Fort Hood shootings: How often do soldiers kill soldiers?

Military officials say the shootings at Fort Hood were an 'isolated incident.' But the stress of repeated wartime deployments has led to several such incidents in recent years.

By , Staff writer of The Christian Science Monitor

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    In this undated photo, Major Nidal Hasan, the US Army doctor identified as the suspect in the shooting at the US Army post in Fort Hood, Texas, Thursday.
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The shootings at the Army's Fort Hood in Texas Thursday were an "isolated incident," according to military officials.

But there have been other attacks by military personnel in recent years – some in the United States, some in the war zone in Iraq – and they happened over a period of sustained combat and multiple deployments when increasing numbers of soldiers are experiencing Post-Traumatic Stress Disorder (PTSD) and committing suicide.

Officials are just beginning to learn the relevant details about Maj. Nidal Malik Hasan, who killed 11 people and wounded 31 before being killed himself. He was a medical doctor and a licensed psychiatrist. The shootings took place at Ft. Hood's "Soldier Readiness Center," where troops are helped to prepare for deployment. Early media reports suggest that Hasan had been heard complaining about orders to deploy and that he had been heard complaining about that.

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"This is an isolated and tragic case, and we're obviously in the process of obtaining more information as the events unfold," said Defense Department spokesman Lt. Col. Eric Butterbaugh.

Attacks on fellow soldiers – particularly officers – was dubbed "fragging" in Vietnam.

Between 1969 and 1971, the Army reported 600 fragging incidents that killed 82 Americans and injured 651, according to the Associated Press. In 1971 alone, there were 1.8 fraggings for every 1,000 American soldiers serving in Vietnam, not including gun and knife assaults.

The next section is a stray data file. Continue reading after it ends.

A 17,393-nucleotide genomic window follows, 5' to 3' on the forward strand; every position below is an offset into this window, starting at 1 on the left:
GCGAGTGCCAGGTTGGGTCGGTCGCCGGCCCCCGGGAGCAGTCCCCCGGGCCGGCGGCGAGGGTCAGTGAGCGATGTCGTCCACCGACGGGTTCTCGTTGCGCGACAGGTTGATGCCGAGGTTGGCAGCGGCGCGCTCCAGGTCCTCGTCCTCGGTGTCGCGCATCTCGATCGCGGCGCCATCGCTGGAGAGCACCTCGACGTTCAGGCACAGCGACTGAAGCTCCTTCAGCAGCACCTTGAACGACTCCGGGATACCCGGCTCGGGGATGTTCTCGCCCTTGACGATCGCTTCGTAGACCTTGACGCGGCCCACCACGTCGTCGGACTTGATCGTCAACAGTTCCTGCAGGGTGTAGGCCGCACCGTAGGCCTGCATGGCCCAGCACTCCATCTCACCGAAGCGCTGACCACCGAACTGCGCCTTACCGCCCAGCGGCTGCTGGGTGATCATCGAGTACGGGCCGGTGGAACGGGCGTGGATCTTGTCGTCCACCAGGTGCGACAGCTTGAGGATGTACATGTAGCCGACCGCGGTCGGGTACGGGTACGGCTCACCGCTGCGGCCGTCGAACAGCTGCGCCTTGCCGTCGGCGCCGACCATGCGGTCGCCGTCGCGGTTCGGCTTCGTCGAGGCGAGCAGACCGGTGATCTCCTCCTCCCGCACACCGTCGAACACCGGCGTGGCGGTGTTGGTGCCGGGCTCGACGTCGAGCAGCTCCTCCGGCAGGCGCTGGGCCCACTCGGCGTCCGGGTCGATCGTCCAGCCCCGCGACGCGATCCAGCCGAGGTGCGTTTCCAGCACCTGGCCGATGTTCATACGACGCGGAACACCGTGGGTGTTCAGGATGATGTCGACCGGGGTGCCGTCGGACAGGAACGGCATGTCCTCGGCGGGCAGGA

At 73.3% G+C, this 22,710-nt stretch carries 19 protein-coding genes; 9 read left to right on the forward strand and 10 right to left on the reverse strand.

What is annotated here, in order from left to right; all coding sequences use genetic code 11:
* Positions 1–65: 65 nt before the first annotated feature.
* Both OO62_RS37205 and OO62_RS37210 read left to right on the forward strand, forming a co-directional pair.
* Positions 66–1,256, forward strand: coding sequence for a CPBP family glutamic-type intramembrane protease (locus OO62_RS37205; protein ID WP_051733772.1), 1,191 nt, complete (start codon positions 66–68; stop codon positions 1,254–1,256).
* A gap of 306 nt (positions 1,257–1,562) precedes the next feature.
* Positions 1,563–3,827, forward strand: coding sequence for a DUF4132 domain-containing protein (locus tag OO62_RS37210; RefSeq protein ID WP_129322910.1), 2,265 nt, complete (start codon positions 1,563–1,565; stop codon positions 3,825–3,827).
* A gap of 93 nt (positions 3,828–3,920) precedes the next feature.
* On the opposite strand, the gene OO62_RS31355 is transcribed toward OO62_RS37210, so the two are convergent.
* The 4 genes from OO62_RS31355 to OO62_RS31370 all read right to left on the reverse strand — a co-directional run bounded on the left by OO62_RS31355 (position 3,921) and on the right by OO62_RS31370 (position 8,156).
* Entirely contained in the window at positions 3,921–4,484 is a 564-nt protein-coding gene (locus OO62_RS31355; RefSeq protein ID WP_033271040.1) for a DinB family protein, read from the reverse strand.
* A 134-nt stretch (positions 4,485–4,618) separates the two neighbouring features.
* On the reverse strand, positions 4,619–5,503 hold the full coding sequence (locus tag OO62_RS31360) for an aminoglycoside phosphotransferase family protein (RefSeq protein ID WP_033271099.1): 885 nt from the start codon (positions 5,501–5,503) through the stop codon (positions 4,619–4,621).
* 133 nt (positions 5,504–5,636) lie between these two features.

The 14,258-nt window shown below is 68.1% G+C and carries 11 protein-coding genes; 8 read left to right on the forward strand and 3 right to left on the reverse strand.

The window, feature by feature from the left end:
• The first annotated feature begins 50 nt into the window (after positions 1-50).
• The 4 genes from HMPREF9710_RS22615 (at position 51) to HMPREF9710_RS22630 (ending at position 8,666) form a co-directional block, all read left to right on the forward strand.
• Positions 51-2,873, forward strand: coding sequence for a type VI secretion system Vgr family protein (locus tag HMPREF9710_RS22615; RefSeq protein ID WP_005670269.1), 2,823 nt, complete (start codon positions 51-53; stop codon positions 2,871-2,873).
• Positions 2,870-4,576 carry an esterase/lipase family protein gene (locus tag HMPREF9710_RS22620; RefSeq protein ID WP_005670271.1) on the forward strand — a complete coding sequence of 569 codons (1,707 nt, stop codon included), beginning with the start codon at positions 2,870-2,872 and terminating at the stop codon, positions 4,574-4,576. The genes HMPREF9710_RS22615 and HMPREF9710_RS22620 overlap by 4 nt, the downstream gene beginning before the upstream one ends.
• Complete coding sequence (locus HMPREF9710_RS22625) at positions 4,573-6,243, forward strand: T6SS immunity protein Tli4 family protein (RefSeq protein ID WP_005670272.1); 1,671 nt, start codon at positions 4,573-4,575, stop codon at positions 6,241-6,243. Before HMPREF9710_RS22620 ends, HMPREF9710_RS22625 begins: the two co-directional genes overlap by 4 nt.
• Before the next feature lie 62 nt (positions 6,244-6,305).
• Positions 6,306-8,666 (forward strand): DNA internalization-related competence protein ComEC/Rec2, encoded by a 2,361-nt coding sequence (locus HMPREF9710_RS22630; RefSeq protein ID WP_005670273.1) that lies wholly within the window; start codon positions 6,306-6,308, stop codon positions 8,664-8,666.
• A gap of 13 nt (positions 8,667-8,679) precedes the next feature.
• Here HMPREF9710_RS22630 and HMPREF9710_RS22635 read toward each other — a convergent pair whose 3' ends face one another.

Such incidents have dropped dramatically. But in recent years there have been several incidents in the United States and Iraq. As tallied by NBC News and the Associated Press, they include:

May 11, 2009: Five soldiers shot dead at Camp Liberty in Baghdad by Sgt. John Russell.

Sept. 8, 2008: Spc. Jody Michael Wirawan shoots himself to death after killing 1st Lt. Robert Bartlett Fletcher at Fort Hood.

Feb. 25, 2008: Dustin Thorson, an Air Force technical sergeant, fatally shoots his son and daughter at home on Tinker Air Base in Oklahoma in domestic dispute with ex-wife. He had been diagnosed with post-traumatic stress disorder after returning from Iraq.

June 7 2005: Two National Guard officers are killed by a grenade at headquarters in Tikrit. Staff Sgt. Alberto Martinez is later acquitted of murder in a court-martial.

March 23, 2003: Army Sgt. Hasan Akbar tosses grenades into three tents and then fires a rifle at Camp Pennsylvania in Kuwait, killing one and injuring 14. Akbar later receives death sentence.

Oct. 27, 1995: Sgt. William Kreutzer goes on shooting spree at Fort Bragg, killing one and injuring 18 in a sniper attack during formation. He is serving a life sentence after a death sentence was overturned.

Although the military services have done much in recent years to address the effects of a lengthy war on service personnel and their families, multiple deployments and the stress of combat have taken their toll.

Researchers report that the rate of PTSD and other mental difficulties tied to war may be as high as 35 percent.

The Army reported in January that the rate of suicide among soldiers had increased in 2008 for the fourth year in a row.

"At least 128 soldiers killed themselves last year, and the Army suicide rate surpassed that for civilians for the first time since the Vietnam War, according to Army statistics," The New York Times reported.

See also:

Soldier rampage hints at stress of repeated deployments

'Surge home' overwhelms Veterans Affairs clinics

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